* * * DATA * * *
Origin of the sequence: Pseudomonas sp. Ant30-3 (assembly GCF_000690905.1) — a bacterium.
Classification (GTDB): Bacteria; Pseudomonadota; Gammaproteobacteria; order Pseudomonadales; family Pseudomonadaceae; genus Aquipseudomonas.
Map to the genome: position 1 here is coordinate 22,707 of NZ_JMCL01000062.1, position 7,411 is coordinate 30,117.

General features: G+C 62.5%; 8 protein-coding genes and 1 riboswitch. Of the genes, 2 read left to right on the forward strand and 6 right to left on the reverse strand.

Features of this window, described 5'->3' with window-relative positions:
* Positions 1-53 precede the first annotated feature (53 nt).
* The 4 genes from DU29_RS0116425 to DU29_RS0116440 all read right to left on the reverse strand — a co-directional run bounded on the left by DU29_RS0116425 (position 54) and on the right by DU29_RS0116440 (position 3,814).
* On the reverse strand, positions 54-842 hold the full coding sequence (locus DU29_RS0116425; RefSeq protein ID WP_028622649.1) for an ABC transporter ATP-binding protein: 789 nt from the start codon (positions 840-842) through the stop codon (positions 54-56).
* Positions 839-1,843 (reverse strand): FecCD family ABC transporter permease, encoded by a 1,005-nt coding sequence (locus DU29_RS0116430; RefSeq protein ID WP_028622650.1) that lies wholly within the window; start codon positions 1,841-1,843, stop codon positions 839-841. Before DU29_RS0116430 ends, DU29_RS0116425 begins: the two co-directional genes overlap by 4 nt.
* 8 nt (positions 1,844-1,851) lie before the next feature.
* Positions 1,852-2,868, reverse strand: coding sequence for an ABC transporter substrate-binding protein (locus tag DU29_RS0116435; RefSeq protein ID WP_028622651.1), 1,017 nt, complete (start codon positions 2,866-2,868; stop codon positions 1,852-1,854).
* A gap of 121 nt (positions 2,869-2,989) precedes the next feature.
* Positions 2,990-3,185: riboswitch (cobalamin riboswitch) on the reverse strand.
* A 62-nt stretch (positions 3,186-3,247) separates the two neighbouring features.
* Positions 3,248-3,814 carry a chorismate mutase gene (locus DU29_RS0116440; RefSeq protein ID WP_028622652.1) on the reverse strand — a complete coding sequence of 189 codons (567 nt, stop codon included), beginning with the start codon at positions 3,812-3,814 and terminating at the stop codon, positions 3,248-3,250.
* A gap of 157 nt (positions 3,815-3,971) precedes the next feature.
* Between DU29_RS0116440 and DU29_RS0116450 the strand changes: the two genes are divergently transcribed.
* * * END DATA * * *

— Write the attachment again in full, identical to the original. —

Origin of the sequence: Pseudomonas sp. Ant30-3 (assembly GCF_000690905.1) — a bacterium.
Classification (GTDB): Bacteria; Pseudomonadota; Gammaproteobacteria; order Pseudomonadales; family Pseudomonadaceae; genus Aquipseudomonas.
Map to the genome: position 1 here is coordinate 22,707 of NZ_JMCL01000062.1, position 7,411 is coordinate 30,117.

General features: G+C 62.5%; 8 protein-coding genes and 1 riboswitch. Of the genes, 2 read left to right on the forward strand and 6 right to left on the reverse strand.

Features of this window, described 5'->3' with window-relative positions:
* Positions 1-53 precede the first annotated feature (53 nt).
* The 4 genes from DU29_RS0116425 to DU29_RS0116440 all read right to left on the reverse strand — a co-directional run bounded on the left by DU29_RS0116425 (position 54) and on the right by DU29_RS0116440 (position 3,814).
* On the reverse strand, positions 54-842 hold the full coding sequence (locus DU29_RS0116425; RefSeq protein ID WP_028622649.1) for an ABC transporter ATP-binding protein: 789 nt from the start codon (positions 840-842) through the stop codon (positions 54-56).
* Positions 839-1,843 (reverse strand): FecCD family ABC transporter permease, encoded by a 1,005-nt coding sequence (locus DU29_RS0116430; RefSeq protein ID WP_028622650.1) that lies wholly within the window; start codon positions 1,841-1,843, stop codon positions 839-841. Before DU29_RS0116430 ends, DU29_RS0116425 begins: the two co-directional genes overlap by 4 nt.
* 8 nt (positions 1,844-1,851) lie before the next feature.
* Positions 1,852-2,868, reverse strand: coding sequence for an ABC transporter substrate-binding protein (locus tag DU29_RS0116435; RefSeq protein ID WP_028622651.1), 1,017 nt, complete (start codon positions 2,866-2,868; stop codon positions 1,852-1,854).
* A gap of 121 nt (positions 2,869-2,989) precedes the next feature.
* Positions 2,990-3,185: riboswitch (cobalamin riboswitch) on the reverse strand.
* A 62-nt stretch (positions 3,186-3,247) separates the two neighbouring features.
* Positions 3,248-3,814 carry a chorismate mutase gene (locus DU29_RS0116440; RefSeq protein ID WP_028622652.1) on the reverse strand — a complete coding sequence of 189 codons (567 nt, stop codon included), beginning with the start codon at positions 3,812-3,814 and terminating at the stop codon, positions 3,248-3,250.
* A gap of 157 nt (positions 3,815-3,971) precedes the next feature.
* Between DU29_RS0116440 and DU29_RS0116450 the strand changes: the two genes are divergently transcribed.